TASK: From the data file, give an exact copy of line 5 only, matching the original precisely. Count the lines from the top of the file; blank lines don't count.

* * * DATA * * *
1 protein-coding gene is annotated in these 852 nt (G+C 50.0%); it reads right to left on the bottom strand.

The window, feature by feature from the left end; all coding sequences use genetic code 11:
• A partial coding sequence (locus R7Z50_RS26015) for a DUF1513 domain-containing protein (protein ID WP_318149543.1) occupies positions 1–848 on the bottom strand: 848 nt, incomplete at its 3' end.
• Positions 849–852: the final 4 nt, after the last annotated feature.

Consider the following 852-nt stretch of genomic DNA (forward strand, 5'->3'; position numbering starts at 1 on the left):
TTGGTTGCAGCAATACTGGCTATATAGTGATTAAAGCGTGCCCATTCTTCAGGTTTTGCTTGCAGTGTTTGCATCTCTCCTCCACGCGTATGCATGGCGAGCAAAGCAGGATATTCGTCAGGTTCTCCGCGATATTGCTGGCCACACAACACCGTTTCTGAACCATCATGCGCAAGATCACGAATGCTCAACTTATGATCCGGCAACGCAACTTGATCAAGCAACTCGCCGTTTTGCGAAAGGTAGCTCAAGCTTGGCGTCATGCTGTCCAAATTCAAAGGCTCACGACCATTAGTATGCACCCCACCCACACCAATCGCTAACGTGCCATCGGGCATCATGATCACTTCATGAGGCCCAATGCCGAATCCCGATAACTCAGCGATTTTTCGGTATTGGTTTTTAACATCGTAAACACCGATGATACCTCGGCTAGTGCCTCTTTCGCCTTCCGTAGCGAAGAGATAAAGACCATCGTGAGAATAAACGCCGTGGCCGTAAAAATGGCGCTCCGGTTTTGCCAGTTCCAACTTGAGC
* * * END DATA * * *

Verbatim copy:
Consider the following 852-nt stretch of genomic DNA (forward strand, 5'->3'; position numbering starts at 1 on the left):